How to solve Digg in 3 seconds flat

Everyone is arguing about the best way for Digg to do a social bookmarketing oops I mean social bookmarking service.

The solution is simple.

But first you have to define the problem. As I understand it, the problem that Digg solves is finding the best stuff online by letting lots of people basically vote with their mouses.

The wisdom of mobs is in the individuals
Mobs are only wise when each individual umm, mobster, is ignorant of each other mobster’s choices. Then, based on aggregation of thousands of truly individual, rational, selfish choices, you can generate really good insight on … well, anything.

It’s when peer pressure and me-to-ism, fashion and fad kick in that choices of mobs become simply that: mass hysteria.

That’s the foolishness of mobs, and that’s what you’re seeing (sometimes) on Digg today.

The problem:
People who submit a lot of stuff and are good friends with other people who submit a lot of stuff get all their stuff on the home page and others don’t.

The associated problem:
Ticking off these people is a bad thing because they are your most passionate, invested, and productive users. In fact, “users” is a bad word for them because actually they are producers who have helped to generate the traffic and fame and notoriety and investment dollars and potential massive cashing-out sale that Digg is getting.

The solution:
Caveat: this is only a good solution if the assumption is that the goal, mission, mantra and sole defining purpose of Digg is to find the absolute best, most interesting stuff.

If that’s true … disable the features that let people know what their friends dugg – for a set period of time.

That’s all. Done. Fixed.

[tags] digg, wisdom, mobs, intelligence, social, bookmarking, john koetsier [/tags]

7 CommentsLeave a comment

  • 1) Well, at least it would force people to a bit of extra effort.

    2) Errch, you’re right.

    And any other algo-based solution is obviously targeted at top users … which ticks them off … which results in nastiness.

    Sucks to be Kevin Rose.

  • So take it a step further. Eliminate the scores and rankings that make Digg competitive. There’s no transferable value in being a “Top Digger” anyhow. When users recognize that, they’ll stop dedicating hours of their day trolling for stories to submit, and be less dissatisfied when they’re submissions aren’t promoted.

  • This idea defeats the entire purpose of digg. This is a social site and having friends is a big part of that. Disabling the friend feature will solve little, for the following reasons:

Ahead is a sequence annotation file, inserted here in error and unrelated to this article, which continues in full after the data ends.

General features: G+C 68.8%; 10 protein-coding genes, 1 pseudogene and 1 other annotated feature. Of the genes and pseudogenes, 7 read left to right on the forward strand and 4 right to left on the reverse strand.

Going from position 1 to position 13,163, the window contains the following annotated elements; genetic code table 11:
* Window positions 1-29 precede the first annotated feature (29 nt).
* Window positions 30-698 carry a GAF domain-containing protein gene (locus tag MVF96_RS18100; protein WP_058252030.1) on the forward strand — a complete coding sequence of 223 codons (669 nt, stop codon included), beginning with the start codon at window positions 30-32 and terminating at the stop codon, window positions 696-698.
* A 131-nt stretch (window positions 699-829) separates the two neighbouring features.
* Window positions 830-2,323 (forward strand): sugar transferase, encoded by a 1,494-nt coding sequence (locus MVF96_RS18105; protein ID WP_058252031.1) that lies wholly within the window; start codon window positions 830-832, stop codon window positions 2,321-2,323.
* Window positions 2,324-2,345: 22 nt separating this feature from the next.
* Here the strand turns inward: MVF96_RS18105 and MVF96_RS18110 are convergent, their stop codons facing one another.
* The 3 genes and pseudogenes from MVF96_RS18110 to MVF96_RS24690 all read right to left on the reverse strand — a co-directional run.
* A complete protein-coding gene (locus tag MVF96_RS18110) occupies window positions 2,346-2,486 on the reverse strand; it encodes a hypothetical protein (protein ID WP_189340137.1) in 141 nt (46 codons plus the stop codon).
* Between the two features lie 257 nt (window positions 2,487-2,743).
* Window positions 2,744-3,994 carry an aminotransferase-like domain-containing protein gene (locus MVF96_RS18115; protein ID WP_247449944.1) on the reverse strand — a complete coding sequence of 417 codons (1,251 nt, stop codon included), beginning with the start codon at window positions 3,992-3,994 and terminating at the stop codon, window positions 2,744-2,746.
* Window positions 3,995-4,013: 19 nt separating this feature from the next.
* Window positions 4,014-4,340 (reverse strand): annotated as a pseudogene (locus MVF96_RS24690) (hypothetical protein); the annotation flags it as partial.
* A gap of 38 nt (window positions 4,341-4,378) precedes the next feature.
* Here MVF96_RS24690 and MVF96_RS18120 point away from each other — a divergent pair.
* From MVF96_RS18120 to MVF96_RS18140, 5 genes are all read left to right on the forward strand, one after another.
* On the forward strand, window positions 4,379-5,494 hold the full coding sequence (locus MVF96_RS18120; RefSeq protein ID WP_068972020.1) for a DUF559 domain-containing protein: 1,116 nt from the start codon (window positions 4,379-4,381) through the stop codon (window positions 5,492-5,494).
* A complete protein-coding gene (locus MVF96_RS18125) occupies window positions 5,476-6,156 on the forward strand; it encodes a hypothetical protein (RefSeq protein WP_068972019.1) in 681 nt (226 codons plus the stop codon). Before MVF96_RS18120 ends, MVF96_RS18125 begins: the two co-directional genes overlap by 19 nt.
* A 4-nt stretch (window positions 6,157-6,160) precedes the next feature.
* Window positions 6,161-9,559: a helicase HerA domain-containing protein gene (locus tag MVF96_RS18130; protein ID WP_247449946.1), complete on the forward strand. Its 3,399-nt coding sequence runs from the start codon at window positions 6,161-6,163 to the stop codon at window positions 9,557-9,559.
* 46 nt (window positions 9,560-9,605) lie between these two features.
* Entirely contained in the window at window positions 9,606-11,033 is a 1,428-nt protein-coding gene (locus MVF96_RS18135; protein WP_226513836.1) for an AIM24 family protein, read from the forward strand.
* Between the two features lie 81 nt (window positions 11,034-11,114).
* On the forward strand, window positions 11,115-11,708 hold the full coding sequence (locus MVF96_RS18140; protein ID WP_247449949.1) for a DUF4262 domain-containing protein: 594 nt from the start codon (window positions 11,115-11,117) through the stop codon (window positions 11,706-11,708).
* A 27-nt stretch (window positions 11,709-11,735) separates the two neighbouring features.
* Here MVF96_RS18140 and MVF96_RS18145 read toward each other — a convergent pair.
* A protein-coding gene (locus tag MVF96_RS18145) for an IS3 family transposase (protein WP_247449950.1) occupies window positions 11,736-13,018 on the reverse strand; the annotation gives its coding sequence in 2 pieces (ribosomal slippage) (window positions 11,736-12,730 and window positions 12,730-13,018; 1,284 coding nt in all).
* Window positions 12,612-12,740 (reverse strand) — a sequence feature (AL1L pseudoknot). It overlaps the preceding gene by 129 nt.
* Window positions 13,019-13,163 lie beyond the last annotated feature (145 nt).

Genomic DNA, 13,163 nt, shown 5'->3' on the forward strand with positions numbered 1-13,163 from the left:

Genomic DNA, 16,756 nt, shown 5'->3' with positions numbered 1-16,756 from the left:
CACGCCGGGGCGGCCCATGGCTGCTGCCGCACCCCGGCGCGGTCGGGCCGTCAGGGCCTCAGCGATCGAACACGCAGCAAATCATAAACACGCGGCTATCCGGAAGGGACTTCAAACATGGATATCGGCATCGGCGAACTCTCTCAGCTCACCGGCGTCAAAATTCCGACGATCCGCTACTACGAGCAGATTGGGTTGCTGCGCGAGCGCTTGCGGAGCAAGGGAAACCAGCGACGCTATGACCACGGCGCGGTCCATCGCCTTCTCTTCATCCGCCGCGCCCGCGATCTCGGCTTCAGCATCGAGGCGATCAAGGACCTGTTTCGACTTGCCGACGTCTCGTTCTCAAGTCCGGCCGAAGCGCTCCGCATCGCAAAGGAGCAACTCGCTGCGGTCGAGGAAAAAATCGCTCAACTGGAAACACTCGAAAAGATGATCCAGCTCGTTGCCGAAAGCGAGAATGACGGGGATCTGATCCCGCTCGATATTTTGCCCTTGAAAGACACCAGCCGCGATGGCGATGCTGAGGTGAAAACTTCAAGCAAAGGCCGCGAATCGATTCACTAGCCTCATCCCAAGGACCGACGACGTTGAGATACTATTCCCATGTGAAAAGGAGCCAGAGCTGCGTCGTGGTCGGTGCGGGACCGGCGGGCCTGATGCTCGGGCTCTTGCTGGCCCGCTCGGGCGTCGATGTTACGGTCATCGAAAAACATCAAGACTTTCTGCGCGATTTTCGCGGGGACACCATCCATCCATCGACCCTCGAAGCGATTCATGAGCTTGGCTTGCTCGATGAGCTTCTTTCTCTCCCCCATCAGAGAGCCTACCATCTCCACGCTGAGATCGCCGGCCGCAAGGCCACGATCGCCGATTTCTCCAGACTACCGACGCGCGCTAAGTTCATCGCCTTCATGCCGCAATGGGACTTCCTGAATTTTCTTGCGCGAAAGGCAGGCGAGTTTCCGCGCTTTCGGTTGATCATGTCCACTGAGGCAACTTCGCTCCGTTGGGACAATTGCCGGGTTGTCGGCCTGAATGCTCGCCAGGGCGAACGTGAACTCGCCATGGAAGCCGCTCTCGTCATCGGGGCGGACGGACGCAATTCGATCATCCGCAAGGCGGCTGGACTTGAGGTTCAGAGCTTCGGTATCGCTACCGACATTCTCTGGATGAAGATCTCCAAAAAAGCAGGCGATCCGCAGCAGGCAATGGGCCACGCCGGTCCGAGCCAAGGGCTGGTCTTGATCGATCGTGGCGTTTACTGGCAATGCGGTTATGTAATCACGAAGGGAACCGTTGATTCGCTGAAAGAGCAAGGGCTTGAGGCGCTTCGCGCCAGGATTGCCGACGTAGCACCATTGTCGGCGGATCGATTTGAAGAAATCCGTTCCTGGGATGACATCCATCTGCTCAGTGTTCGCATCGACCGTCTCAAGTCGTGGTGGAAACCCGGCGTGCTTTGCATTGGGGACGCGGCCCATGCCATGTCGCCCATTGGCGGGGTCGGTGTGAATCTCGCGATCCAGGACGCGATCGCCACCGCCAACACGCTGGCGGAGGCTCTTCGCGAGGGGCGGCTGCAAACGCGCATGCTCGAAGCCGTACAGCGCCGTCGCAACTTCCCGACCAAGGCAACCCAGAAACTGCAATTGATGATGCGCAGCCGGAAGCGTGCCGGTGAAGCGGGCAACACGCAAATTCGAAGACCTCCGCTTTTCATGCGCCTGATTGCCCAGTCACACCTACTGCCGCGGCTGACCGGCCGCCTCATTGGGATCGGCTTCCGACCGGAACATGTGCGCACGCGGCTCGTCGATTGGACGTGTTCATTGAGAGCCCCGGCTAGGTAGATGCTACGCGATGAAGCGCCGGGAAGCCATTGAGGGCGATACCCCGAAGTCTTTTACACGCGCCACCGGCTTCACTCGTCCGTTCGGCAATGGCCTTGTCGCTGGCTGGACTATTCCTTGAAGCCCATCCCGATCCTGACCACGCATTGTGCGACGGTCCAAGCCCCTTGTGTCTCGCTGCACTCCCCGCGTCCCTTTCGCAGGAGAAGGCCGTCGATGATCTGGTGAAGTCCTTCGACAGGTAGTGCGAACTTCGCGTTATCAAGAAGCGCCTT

A) People will still log in and go directly to mrbabymans or digitalgophers page to see what they are submitting. The extreme top tier digg users will get their stuff to the homepage regardless if the friend feature is on or not.

    B) Assuming that top diggers get their stories to the homepage due to their elite amount of friends is greatly exaggerated. I’ve been a top 100 digg user (im slightly under recently) with no more than 4 friends having befriended me. I had, up until a few weeks ago, 40 stories on the homepage with essentially NO FRIENDS. Recently I’ve been befriended by many more people, and you know what I’ve found? Out of the 100 users that have me as their friend, usually only 2-3 digg me while my story is upcoming. This difference is extremely negligible, and has essentially no huge impact with regards to stories making it to the homepage.

    I have a feeling that those that complain, simply either have bad timing, or do not submit high enough quality of content for diggers to take interest. Take a look around the top 200. Many of those users have very few friends and still have done very well with contributing content.

    The bottom line is, and always has been, that if you have good quality content, the digg community is going to notice and promote you, regardless of your friend count. Destroying a highly important, intergral, and essential element of digg is therefore entirely unnecessary.

    – exoendo